Admitted Burglar Received Drug Court Probation Instead of Jail – Did Judge Impose the Right Sentence? [POLL]
A serial burglar admitted this week to having committed more than a dozen burglaries across 6 counties in 2011, right after being released from prison for having committed the same crimes.
And in admitting his crimes, the judge in the case sentences him, not to jail, which is what you would think…but to Drug Court; where he will be under supervised drug testing, court appearances and recovery services.
Sounds like a day at the beach…no?
From what I’m told…far from it.
As part of his admission to the 5 year program, Edward M. Carhardt, Jr. pleaded guilty Tuesday to a 35-count indictment, including charges for residential burglaries between July and September 2011 in Sussex, Warren, Morris, Somerset, Monmouth and Burlington counties, according to Micheal Chazen, his attorney.
The items allegedly stolen by Carhardt included 30 men’s watches, jewelry, an iPod Touch and three World War II-era swords, prosecutors said.
The Somerset County Prosecutor’s Office had rejected Carhardt’s petition for Drug Court, but Judge Paul W. Armstrong overruled that decision in December and approved Carhardt’s admission, according to court documents.
Prosecutors have argued that Carhardt is not drug or alcohol dependent and represents a substantial danger to the community, documents state.
In a statement today, Somerset County Prosecutor Geoffrey Soriano said his office would abide by Armstrong’s decision, but found it frustrating.
“The Drug Court program has and will continue to dramatically change the landscape of the criminal justice system in New Jersey. There are, no doubt, very worthy reasons for its creation and expansion,” Soriano said.
“But that having been said, this is an extremely experienced offender who has victimized many with his long history of residential burglaries,” Soriano added. “Admitting this defendant into the Drug Court Program just seems — plain and simple — counter-intuitive.”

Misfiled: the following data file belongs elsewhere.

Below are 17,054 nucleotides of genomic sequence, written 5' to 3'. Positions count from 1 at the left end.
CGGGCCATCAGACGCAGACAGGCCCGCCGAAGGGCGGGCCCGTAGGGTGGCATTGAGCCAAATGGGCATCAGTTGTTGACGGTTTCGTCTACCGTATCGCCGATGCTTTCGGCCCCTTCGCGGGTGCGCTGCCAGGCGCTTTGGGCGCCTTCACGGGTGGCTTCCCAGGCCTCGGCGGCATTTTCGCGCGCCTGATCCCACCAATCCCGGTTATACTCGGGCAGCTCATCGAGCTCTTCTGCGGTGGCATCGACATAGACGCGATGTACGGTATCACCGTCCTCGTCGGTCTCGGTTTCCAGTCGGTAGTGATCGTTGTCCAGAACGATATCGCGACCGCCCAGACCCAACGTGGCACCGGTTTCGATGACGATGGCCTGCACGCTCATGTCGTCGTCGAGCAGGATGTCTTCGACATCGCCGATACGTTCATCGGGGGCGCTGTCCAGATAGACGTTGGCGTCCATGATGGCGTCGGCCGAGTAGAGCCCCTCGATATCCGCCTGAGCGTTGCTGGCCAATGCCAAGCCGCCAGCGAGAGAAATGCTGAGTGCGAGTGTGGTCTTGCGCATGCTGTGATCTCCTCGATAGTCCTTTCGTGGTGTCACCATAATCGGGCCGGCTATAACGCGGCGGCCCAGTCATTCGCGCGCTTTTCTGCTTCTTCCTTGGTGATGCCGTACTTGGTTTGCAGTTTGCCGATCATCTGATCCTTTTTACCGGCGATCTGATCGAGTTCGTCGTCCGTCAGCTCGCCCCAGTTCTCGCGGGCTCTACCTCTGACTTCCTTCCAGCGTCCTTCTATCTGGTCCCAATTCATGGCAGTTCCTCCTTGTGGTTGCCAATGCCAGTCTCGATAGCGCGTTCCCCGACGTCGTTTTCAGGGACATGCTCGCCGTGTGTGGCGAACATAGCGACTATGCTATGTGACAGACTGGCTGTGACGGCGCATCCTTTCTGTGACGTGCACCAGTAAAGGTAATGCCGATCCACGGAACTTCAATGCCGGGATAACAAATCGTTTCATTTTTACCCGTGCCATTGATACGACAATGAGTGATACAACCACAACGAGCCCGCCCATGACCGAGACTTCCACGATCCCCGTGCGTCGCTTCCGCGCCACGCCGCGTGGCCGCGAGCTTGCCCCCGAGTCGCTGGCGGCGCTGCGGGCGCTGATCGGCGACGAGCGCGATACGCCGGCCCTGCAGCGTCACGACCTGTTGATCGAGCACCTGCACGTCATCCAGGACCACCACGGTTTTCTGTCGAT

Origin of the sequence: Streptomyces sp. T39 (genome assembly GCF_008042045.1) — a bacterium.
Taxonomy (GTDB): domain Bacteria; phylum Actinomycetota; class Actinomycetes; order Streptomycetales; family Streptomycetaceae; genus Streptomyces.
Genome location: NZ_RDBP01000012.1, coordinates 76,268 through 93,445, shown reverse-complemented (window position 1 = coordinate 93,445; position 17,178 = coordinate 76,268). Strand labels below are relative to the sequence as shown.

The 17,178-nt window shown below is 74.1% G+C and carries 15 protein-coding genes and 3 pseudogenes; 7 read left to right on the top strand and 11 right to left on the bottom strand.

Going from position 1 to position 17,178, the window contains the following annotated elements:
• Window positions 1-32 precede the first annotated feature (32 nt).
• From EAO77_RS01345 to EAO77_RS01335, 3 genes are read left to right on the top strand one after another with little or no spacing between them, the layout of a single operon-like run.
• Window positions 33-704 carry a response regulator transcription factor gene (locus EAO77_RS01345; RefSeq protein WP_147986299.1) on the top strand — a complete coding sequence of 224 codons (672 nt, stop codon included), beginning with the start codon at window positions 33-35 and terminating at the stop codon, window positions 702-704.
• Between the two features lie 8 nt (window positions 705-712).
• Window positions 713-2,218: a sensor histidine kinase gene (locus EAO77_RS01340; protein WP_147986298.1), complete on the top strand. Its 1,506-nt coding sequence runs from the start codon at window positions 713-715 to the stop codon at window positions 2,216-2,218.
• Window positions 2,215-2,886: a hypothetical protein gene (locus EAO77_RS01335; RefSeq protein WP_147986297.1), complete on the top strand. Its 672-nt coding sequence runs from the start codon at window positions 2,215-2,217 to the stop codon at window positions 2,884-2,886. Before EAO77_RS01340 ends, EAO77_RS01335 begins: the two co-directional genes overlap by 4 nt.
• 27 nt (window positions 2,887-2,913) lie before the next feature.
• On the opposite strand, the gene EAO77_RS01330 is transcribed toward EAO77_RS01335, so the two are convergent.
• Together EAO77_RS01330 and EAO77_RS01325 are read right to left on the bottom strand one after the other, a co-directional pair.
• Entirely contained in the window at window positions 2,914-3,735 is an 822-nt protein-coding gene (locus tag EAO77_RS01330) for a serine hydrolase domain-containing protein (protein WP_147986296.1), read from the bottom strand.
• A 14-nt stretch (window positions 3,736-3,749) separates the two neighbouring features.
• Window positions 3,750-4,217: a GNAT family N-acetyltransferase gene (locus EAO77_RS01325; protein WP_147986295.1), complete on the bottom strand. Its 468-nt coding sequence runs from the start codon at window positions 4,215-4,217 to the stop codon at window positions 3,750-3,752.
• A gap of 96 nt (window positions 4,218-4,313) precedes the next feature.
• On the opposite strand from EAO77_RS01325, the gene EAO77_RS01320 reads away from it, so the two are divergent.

Michael Chazen, the attorney for Carhardt, said in a phone interview today that he didn’t know the specifics of his client’s substance abuse, but said Carhardt “claims that his addictive disorder was significant and tied to his criminal conduct.”
“Quite frankly, the state’s concerns are understandable,” Chazen added. “However, I do believe that if Mr. Carhardt takes advantage of the resources of the Drug Court, he will lead a law-abiding and drug-free life.”
After he is sentenced on April 8, Carhardt, who is currently in jail, will likely be transferred to a residential treatment facility, where he will reside on an inpatient basis, Chazen said. If Carhardt makes progress, he could leave the facility and remain in the Drug Court program on an outpatient basis, his attorney said.
But if Carhardt violates the rules of Drug Court, he will likely be sent to state prison, Chazen said.
“And make no mistake about it, the Drug Court is not an easy program,” Chazen added.
Drug Court, as I understand it, is a program set up for the nonviolent drug offender. Whether or not that would include someone convicted of being a serial burglar I’m not so sure…but if those crimes were the result of a drug dependency; then it’s likely the judge in the case acted correctly.
And may have given him a harder sentence than if he were to be sent back to jail, since, as I alluded above, the drug court program isn’t a day at the beach.
Ask anyone who’s been through it and they’ll tell you.